Watchlist: “Salmon Wars” podcast

03.29.2024 Kamiah Koch Watchlist


By Kamiah Koch

Social media/digital journalist

One of Oregon Public Radio’s most popular podcasts, “Timber Wars,” recently published its sequel in collaboration with ProPublica called “Salmon Wars.”

Reporter Tony Schick narrates the podcast and shares the voices of a Yakama Nation family who has been fighting for salmon and fishing rights for generations.  

“As a white kid growing up in the Pacific Northwest, I’d look out the window during drives along the Columbia River,” Schick said in the podcast’s 2-minute trailer. “I’d see signs about the Lewis and Clark expedition and dams being national historic sites. I never knew about the Native communities that were right there … the history lessons I was taught were not the whole story.”

Schick begins the story by introducing Randy Settler, a Tribal fisherman who provides salmon for his family and hundreds of Yakama Tribal members.

 “Our survival is dependent upon the salmon, and our existence is linked to this area and has been linked to the salmon,” Settler said. “We need to be able to gather in our usual and accustomed areas.”

The conflict in this story is not who can fish for salmon or where they can practice their traditions, it’s about whether the fish will still be around for Tribal people to harvest and what that means for the Yamaka Nation’s way of life.

Schick explains there are several reasons the salmon are decreasing. One of the main reasons is due to the construction of hydroelectric dams along the rivers.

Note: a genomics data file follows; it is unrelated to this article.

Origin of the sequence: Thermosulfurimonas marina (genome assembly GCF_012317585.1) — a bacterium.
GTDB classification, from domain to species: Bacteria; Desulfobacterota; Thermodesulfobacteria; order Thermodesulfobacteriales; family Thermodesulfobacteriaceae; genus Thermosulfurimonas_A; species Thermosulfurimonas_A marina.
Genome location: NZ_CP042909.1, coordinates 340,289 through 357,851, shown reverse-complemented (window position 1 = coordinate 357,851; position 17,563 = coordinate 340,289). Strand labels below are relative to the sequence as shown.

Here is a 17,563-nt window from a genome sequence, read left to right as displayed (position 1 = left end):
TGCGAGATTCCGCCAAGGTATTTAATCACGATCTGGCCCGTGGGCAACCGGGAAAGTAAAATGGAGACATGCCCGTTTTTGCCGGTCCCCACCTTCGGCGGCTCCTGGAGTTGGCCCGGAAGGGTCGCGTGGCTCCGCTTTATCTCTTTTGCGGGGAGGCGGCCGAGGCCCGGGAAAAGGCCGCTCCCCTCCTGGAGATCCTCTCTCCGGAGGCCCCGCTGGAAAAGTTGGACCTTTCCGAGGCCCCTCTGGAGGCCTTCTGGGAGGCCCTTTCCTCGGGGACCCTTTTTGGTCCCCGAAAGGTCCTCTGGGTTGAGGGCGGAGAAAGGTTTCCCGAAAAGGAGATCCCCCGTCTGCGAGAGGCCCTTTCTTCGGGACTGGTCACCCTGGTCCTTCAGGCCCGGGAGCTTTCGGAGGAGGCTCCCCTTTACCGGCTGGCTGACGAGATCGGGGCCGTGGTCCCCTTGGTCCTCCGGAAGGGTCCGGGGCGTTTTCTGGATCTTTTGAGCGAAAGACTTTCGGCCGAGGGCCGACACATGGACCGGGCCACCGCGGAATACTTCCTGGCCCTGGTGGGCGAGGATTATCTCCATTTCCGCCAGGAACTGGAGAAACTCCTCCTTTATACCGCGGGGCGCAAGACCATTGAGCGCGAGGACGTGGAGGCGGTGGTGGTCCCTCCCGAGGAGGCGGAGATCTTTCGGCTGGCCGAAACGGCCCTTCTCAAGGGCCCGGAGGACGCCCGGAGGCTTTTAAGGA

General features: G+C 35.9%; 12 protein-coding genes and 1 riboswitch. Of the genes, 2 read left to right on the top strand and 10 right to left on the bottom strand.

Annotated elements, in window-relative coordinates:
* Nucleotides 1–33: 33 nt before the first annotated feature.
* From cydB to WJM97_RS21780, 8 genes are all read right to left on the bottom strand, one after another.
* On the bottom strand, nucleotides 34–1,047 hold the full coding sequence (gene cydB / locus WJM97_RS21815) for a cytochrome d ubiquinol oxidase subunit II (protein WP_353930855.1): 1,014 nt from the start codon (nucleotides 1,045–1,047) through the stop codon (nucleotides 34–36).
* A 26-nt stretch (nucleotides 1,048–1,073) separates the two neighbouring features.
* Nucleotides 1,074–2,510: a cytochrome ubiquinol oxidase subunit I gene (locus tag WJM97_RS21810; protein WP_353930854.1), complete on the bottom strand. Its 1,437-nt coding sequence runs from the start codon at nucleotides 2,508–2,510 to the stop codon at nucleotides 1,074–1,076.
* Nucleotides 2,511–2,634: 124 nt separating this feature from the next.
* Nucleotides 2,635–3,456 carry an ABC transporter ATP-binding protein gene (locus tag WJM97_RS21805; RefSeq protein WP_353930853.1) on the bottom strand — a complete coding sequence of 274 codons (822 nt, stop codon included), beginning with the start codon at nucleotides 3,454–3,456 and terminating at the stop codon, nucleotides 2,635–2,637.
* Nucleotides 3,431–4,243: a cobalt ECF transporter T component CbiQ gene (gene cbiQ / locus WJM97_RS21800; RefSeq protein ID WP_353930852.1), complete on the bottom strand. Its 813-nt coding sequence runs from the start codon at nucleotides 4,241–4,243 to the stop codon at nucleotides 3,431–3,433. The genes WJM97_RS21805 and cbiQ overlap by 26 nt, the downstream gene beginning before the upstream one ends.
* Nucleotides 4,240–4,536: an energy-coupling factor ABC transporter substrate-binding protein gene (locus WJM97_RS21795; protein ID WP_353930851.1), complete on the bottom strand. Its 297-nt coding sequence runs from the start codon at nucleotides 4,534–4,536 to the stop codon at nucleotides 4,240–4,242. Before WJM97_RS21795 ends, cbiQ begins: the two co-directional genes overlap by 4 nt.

“At other fishing grounds that still exist the salmon are simply gone, vanished behind dams that have no way for fish to swim past them,” Schick said.

Tribes have been suffering alongside the salmon.

The second episode of “Salmon Wars” focuses on the treaties Tribes were forced to sign. Schick notes sometimes these treaties were signed at gunpoint.

After the treaties came the dams.

“Some of these agencies – federal agencies that were involved – they promoted the dams by saying, ‘Look, if we build these dams we can get rid of the Indian populations that currently live along the Columbia above the Bonneville dam,’” Settler said.

OPB and ProPublica’s research found records from government meetings reflected the same messages of intentional extermination of Native populations. 

The episode ends with a twist. George said the Tribal communities were hired to build the dams that would ultimately cause the salmon population to decline.

“They did it for survival purposes,” Settler said. “Even though they knew it was not going to beneficial to their other existence, they regarded it as work.”

You can listen to the first two episodes of the Salmon Wars podcasts, plus the soon to be release episodes at